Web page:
Nationally, from 1990 to 2010, the violent crime rate declined almost 45 percent and the property crime rate fell 42 percent, even as the number of undocumented immigrants more than tripled. According to the conservative Americas Majority Foundation, crime rates from 1999 to 2006 were lowest in states with the highest immigration growth rates. During that period, the total crime rate fell 14 percent in the 19 top immigration states, compared to only 7 percent in the other 31. Truth is, foreign-born people in America—whether they are naturalized citizens, permanent residents or undocumented—are incarcerated at a much lower rate than native-born Americans, according to the National Institute of Corrections.

Undocumented immigrants don’t pay taxes but still get benefits.
Undocumented immigrants pay taxes every time they buy gas, clothes or new appliances. They also contribute to property taxes—a main source of school funding—when they buy or rent a house, or rent an apartment. The U.S. Social Security Administration estimated that in 2013 undocumented immigrants—and their employers—paid $13 billion in payroll taxes alone for benefits they will never get. They can receive schooling and emergency medical care, but not welfare or food stamps.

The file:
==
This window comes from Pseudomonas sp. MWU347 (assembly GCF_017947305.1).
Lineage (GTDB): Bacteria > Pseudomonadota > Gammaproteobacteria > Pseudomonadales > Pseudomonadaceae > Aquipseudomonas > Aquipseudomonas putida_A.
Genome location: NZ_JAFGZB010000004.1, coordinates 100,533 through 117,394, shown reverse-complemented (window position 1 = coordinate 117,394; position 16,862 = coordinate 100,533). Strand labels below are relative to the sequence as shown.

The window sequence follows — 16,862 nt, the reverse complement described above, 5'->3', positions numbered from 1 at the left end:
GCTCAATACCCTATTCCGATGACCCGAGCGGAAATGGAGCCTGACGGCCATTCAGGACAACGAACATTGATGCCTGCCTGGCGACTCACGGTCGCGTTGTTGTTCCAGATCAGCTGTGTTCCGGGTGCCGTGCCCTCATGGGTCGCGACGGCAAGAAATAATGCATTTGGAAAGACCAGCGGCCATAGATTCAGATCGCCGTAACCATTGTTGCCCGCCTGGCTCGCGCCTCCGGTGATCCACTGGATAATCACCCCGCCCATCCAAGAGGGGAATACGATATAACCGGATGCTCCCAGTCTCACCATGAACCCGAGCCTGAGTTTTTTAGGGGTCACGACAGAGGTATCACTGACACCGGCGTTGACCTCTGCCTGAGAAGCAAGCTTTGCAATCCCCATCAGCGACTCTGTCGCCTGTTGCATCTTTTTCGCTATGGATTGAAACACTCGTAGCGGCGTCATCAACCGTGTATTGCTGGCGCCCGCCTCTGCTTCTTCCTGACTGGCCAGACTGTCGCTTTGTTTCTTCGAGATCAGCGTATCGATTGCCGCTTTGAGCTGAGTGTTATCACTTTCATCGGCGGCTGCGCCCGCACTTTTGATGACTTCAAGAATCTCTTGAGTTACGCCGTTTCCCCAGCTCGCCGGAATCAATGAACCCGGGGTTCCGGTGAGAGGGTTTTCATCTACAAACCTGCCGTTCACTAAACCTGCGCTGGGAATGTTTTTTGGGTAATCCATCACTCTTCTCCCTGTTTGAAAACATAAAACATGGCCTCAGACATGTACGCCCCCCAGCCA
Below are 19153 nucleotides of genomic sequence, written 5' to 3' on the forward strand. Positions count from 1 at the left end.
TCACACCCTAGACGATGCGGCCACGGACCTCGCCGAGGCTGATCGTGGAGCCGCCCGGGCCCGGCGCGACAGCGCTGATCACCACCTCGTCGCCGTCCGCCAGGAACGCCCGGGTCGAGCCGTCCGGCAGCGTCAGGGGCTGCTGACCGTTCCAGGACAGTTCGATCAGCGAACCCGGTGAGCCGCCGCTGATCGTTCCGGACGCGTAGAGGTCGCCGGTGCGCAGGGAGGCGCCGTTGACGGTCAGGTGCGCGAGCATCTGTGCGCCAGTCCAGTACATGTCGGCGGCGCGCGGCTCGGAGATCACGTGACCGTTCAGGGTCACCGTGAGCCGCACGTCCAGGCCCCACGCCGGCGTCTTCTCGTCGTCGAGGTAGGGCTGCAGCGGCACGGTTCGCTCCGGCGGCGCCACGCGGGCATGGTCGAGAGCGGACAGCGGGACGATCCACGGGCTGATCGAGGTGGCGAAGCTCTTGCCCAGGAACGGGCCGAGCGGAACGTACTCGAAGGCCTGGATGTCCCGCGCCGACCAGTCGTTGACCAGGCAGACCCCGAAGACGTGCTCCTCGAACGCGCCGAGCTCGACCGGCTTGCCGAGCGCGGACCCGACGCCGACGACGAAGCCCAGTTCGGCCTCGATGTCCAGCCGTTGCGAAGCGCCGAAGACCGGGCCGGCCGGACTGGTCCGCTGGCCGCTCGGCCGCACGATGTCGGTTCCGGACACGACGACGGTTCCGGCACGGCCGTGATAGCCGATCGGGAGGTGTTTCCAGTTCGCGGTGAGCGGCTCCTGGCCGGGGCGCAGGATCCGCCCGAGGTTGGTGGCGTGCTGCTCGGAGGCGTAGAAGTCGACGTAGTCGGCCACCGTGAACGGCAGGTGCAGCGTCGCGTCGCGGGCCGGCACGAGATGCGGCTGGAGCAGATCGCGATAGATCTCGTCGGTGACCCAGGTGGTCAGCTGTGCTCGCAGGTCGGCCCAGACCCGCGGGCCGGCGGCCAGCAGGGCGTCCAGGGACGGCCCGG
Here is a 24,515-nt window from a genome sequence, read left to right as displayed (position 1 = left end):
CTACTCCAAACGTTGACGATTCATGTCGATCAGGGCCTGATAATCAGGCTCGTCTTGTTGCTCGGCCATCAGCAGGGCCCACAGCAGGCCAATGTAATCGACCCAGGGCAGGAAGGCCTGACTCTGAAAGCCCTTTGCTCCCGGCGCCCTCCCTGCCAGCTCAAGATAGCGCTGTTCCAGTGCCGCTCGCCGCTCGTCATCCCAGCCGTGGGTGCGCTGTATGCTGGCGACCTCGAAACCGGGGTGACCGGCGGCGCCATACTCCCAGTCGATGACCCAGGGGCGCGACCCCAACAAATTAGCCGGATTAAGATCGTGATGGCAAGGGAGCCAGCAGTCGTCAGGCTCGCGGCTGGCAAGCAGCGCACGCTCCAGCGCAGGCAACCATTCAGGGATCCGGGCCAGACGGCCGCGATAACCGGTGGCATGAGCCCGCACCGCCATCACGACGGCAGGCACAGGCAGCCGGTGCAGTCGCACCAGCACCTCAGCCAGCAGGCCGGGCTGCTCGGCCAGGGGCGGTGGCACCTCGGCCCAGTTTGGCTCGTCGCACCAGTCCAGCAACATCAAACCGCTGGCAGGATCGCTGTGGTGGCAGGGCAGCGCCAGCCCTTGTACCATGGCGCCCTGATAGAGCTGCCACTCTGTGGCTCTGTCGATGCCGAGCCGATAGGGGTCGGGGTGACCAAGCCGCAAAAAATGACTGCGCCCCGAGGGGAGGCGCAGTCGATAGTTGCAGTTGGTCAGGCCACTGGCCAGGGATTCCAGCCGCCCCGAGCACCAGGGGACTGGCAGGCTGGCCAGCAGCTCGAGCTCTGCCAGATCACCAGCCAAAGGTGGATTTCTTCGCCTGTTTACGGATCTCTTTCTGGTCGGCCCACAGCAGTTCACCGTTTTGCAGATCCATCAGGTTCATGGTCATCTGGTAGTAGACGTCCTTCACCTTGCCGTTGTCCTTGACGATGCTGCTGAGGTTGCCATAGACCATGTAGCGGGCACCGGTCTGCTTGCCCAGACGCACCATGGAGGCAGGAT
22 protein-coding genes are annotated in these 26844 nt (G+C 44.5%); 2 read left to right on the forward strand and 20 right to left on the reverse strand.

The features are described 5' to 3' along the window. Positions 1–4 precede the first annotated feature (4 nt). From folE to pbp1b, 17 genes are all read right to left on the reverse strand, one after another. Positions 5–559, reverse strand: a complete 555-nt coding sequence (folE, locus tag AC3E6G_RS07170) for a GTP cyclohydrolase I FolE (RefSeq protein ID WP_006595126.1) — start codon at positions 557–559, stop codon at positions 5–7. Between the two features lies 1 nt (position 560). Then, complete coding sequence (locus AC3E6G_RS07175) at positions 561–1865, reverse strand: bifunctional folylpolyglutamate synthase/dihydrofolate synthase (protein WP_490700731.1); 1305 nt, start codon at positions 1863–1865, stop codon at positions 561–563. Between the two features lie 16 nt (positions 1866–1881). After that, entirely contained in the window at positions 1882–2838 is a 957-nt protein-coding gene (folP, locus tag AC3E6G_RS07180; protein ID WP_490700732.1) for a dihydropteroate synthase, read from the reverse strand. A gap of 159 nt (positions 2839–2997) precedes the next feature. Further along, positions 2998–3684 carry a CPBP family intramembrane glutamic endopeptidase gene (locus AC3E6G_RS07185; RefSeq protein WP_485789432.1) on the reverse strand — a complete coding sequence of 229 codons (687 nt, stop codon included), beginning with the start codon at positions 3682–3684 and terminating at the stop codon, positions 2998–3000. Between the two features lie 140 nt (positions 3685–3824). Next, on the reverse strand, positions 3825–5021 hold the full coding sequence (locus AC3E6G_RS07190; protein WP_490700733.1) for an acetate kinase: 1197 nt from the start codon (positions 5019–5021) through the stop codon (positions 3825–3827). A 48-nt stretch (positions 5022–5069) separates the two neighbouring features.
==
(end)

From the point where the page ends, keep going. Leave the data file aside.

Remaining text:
The United States is being overrun by immigrants like never before.
As a percentage of the U.S. population, the historic high actually came in 1890, when the foreign-born constituted nearly 15 percent of the population. By 2012, about 13 percent of the population was foreign-born. At the start of the recession in 2008, the number of undocumented immigrants coming into the country actually dropped, and in more recent years, that number is stabilizing with little change.

Many people also accuse immigrants of having “anchor babies”—children who allow the whole family to stay. According to the U.S. Constitution, a child born on U.S. soil is automatically an American citizen. That is true. But immigration judges will not keep immigrant parents in the United States just because their children are U.S. citizens. In 2013, the federal government deported about 72, 410 foreign-born parents whose children had been born here. These children must wait until they are 21 before they can petition to allow their parents to join them in the United States. That process is long and difficult. In reality, there is no such thing as an “anchor baby.”